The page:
14 Examples of ideas for early recovery (see Chap 2 of IASC Guidelines) Support safe community reintegration for displaced persons, especially isolated ones Provide the space for victims and survivors to discuss issues of reparation (economic, judicial, symbolic) to be addressed by responsible parties Facilitate recording of historical memory of how the community has dealt with the emergency Strengthen the MHPSS system, including referral mechanisms Strengthen mobilisation of community resources for self- help

15 Examples of ideas for early recovery (see Chap 2 of IASC Guidelines) Organise discussions on helpful and harmful traditional practices Build local organizations' capacities to help parents to provide quality care for young children Develop national plan/policy for mental health Integrate mental health care in PHC Develop community mental health services Follow up on psychosocial support programmes offered in schools Support reliable and accessible systems of accurate dissemination of information, including on returns/resettlement/repatriation

16 For health sector there is no other opportunity for mental health services development/reform than the political aftermath of humanitarian crises Positive examples Albania China Indonesia Iraq Jordan Kosovo Macedonia occupied Palestinian territory Peru Sri Lanka Timor-Lesle... among others

17 Applications of IASC Guidelines Some major donors only fund consistent with IASC Guidelines 30,000 copies in print Available in many languages Promoted heavily by agencies Special journal issue of Intervention Increasingly used also in rich countries (Japan, Slovenia) Used for identification of gaps in Philippines Use picture version to mobilize community in Peru Moved people beyond counselling in Kenya Adopted by 4 ministries Gov in Philippines as policy Training in Iran informed by and consistent with IASC Used for planning in Ethiopia Common framework in Myanmar, Lebanon, Jordan and Gaza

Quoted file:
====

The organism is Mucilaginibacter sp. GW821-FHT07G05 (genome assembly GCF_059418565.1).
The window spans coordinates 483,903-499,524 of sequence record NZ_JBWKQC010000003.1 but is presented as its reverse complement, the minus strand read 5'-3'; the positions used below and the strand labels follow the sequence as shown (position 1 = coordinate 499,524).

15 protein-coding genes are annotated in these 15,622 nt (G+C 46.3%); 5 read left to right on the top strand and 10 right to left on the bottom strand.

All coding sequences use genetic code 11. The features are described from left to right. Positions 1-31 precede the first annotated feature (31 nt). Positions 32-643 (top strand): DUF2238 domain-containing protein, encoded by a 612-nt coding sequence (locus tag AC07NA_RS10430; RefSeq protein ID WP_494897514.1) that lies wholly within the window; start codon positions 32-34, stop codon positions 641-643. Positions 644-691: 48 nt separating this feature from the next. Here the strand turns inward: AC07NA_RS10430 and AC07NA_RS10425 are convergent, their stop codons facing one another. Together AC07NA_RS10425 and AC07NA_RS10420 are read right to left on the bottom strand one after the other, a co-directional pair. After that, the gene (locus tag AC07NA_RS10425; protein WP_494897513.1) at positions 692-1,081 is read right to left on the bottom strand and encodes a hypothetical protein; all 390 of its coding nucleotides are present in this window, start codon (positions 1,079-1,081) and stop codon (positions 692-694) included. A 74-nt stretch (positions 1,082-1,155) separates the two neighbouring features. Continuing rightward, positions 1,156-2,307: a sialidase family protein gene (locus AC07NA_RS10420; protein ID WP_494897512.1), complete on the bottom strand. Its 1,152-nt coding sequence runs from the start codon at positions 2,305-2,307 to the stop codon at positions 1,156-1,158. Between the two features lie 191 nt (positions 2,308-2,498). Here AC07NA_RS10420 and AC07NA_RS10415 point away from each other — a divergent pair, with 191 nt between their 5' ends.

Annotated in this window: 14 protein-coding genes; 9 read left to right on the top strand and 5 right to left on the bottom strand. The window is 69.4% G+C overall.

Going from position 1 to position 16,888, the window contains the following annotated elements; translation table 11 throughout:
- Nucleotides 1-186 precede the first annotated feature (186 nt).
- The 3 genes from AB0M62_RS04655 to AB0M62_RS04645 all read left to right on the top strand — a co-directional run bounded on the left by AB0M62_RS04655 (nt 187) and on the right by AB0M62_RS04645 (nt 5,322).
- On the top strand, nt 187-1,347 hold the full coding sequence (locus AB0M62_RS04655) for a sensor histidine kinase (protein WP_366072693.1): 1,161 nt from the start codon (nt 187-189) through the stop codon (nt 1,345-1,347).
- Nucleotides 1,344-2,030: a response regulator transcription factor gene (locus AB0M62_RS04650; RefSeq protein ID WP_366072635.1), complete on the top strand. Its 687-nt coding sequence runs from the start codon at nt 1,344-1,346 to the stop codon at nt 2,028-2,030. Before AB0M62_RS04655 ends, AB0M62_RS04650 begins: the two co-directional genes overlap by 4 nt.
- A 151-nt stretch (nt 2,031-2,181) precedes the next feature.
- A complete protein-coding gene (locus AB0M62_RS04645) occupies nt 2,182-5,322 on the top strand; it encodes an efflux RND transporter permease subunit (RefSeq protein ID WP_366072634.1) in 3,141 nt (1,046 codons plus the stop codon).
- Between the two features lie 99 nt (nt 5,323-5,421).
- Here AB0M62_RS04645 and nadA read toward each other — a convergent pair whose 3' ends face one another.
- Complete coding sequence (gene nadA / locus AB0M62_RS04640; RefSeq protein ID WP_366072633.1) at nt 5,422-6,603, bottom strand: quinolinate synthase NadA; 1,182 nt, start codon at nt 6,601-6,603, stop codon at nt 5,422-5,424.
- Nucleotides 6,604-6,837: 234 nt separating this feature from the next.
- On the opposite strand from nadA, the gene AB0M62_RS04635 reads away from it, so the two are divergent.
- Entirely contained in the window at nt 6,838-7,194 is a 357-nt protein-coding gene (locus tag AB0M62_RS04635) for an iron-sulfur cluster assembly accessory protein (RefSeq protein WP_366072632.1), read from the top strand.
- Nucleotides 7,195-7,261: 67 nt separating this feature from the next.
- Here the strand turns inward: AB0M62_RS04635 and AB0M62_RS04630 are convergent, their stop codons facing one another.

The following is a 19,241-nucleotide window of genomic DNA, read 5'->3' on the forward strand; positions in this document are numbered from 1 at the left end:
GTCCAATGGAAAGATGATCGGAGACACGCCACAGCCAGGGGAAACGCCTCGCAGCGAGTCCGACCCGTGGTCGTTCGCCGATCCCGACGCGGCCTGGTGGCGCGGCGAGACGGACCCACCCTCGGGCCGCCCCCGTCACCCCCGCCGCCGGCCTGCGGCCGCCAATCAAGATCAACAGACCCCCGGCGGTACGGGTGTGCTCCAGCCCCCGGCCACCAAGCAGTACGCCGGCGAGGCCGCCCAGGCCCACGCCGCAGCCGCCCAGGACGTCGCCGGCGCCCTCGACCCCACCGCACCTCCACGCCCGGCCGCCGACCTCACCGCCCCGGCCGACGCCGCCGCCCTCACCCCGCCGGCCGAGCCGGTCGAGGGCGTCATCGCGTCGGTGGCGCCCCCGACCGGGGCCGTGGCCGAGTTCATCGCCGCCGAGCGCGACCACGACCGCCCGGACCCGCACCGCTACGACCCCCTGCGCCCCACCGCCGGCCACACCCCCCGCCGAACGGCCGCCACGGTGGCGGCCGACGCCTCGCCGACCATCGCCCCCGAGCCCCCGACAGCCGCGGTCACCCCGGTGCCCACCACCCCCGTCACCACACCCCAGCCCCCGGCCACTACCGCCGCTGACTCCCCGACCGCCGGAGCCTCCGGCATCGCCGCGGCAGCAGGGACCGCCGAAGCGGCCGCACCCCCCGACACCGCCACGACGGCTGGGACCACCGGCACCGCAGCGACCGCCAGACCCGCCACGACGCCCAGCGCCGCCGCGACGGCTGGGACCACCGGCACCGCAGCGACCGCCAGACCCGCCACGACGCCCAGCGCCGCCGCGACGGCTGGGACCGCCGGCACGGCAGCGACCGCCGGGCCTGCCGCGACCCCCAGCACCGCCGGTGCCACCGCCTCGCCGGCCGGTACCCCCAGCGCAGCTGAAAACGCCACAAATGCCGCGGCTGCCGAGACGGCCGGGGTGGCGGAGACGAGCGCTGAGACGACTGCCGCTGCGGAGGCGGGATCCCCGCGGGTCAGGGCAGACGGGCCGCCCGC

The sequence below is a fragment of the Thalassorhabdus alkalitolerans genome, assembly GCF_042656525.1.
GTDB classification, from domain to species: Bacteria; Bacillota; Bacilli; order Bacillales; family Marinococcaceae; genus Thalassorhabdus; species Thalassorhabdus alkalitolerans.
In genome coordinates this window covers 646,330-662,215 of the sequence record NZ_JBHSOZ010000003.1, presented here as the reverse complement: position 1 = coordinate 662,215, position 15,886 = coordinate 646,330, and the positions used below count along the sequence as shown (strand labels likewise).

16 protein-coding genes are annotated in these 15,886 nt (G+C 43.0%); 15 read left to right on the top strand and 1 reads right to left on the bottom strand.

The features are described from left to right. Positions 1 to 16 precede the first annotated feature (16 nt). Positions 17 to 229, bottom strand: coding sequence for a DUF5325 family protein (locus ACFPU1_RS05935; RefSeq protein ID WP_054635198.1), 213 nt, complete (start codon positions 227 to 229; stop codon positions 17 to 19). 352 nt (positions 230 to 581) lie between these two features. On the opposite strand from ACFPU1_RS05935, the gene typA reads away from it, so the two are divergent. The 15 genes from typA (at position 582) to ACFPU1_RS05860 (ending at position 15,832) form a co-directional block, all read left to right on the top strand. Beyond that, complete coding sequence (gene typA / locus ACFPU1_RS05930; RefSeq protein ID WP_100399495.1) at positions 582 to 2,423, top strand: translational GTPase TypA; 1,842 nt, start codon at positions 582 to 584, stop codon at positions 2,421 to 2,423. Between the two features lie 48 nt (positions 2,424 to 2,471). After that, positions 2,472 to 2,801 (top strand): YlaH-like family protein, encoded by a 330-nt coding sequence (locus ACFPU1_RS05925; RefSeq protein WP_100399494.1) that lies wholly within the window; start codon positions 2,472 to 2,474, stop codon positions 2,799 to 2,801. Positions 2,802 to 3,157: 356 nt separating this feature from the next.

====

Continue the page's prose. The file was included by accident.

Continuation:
18 Final remarks There is a responsability of all (including Donors) to promote and facilitate internationally accepted best practices There is a potential to do harm – Need to work on consensus and tested programms The IASC Guidelines is the point of a hallmark and a consensus standard for best practices at the short and middle term after emergencies

19 Final remarks You can download a copy of the Guidelines in English, French, Spanish, Arab on many web sites, the IASC website among them. You can have a hard copy of the Field Version (not Full Version) at the entrance Thanks

20 Sphere 2004: minimum standard for mental and social aspects of health 4 psychological/psychiatric interventions Psychological first aid for people with acute anxiety Care in PHC for urgent psychiatric problems Continue care for people with severe mental illness in previous care Initiate more comprehensive response 8 social interventions Eg restart schooling, give information, community-self help, etc